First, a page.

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Qnexa Discovery: A Timeline

Qnexa wasn't really "discovered" at all. It was rather an idea born out of the disaster that was Fen-Phen and the idea was neither brilliant nor new: take two drugs that produce weight loss in different ways and combine them in the hope of achieving more weight loss than with either single drug alone.As you will see, this was the idea behind Fen-Phen and then Phen-Pro and finally phentermine and Topamax. It was an idea that many physicians including myself explored and continue to explore. With that in mind, here is a basic outline of how it all played out and where we stand today.

1959: Phentermine is approved by FDA for weight loss.

1979: Topiramate is discovered.

1988-1993: Dr. Micheal Weintraub releases studies showing that a combination of two appetite suppressants, fenfluramine and phentermine produce more and faster weight loss than either drug does alone. The "Fen-Phen" era is born.

1993-1996: Fen-Phen becomes the most popular weight loss drug cocktail in history.

1995-1996: Phase three pre-marketing clinical trials with Topamax clearly demonstrate that the drug causes weight loss as a side effect.

December 1996: Topamax approved by FDA as new anti-seizure medication.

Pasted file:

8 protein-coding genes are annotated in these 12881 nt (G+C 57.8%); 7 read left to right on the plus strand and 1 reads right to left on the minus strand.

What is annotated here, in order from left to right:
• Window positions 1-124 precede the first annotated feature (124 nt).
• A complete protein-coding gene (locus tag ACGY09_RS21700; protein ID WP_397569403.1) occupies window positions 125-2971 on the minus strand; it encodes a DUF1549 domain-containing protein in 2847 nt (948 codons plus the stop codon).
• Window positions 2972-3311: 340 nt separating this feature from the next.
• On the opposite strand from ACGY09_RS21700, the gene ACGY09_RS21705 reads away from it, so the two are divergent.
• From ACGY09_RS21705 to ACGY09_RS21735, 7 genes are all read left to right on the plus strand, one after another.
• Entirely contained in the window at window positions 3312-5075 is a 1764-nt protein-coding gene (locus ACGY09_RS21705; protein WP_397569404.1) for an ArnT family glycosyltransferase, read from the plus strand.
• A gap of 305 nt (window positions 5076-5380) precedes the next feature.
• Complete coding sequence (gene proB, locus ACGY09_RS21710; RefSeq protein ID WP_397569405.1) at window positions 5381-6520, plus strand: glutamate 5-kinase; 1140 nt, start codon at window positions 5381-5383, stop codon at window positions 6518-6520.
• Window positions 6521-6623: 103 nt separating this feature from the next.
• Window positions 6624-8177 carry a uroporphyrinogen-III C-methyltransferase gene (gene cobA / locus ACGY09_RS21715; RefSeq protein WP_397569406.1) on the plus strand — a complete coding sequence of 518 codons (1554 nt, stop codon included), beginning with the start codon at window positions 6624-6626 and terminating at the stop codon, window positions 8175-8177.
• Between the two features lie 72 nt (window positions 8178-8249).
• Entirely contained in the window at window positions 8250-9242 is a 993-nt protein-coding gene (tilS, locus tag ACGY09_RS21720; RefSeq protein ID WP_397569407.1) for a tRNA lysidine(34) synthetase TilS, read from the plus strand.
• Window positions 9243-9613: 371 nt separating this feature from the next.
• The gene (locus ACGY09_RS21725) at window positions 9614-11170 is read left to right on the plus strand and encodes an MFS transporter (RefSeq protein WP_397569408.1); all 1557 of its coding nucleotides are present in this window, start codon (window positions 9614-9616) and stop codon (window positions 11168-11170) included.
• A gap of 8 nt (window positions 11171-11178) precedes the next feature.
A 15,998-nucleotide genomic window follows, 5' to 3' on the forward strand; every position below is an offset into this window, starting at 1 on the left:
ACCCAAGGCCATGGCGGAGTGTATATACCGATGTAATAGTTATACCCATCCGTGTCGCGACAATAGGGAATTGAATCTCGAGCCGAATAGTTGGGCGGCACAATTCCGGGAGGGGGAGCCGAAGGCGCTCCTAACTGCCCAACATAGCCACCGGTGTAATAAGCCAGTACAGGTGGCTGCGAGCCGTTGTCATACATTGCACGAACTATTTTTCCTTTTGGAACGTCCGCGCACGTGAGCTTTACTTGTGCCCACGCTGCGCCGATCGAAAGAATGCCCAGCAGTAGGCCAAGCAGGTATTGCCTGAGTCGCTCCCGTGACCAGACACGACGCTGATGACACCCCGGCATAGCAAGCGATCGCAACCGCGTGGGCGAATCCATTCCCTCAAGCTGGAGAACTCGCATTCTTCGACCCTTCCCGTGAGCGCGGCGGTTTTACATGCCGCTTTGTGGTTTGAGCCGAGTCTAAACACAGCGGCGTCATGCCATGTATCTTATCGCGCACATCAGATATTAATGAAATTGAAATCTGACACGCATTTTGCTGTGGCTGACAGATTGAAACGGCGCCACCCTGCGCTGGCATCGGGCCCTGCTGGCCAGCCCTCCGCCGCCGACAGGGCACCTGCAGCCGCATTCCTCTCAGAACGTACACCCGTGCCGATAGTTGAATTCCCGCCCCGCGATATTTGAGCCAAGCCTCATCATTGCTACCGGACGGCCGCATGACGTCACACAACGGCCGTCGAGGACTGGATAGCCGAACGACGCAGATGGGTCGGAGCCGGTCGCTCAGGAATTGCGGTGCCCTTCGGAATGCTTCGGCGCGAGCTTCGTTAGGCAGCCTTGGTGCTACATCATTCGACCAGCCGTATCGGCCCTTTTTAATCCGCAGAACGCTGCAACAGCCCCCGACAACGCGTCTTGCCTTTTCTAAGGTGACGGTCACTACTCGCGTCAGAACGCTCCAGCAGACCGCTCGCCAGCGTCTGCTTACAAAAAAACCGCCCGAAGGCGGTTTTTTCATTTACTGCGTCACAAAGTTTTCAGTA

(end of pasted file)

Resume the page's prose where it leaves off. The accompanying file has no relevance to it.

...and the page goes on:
1997: Topamax Launch: the drug becomes available to patients and pharmacies

1997: Spring: Alarming reports from the Mayo Clinic in Minnesota suggest that fen-phen may cause heart damage.

1997: September 15: Fenfluramine and Redux are voluntarily withdrawn from US, Latina American and European markets after a study released days earlier suggests that as many as 33% of people taking Fen-Phen may suffer heart valve damage. The Fen-Phen era is OVER.

1997: Weight loss doctors begin searching for an alternative to fenfluramine. By late 1997, the combination of phentermine and Prozac (Phen-Pro) is being advertised as a new and safer alternative to Fen-Phen.

1997: A few doctors, myself included, begin using Topamax and phentermine in some patients. The initial results are promising but for some patients, the side effects of Topamax are unpleasant.

1997-1999: Myself and a handful of doctors around the country continue using phentermine and topiramate in selected patients. 

1999: Dr. Thomas Najarian in Los Ojos California applies for and receives a patent for a "special" combination of phentermine and Topiramate.

1999-2002: Dr. Najarian convinces a tiny pharmaceutical company called Vivus to purchase the patent and pursue development of a new weight loss drug combination using phentermine and topiramate. This project ultimately becomes "Qnexa"

1999-Present: Physicians like myself continue to use phentermine and topiramate in patients with good results.

2012: February: An advisory panel to FDA strongly recommends approval of Qnexa as a new weight loss drug. The full FDA is set to vote in April.

2012: April: The FDA announces that it will delay its decision about Qnexa until July 17, 2012. Nearly everyone including myself expect the agency to approve the drug combination.
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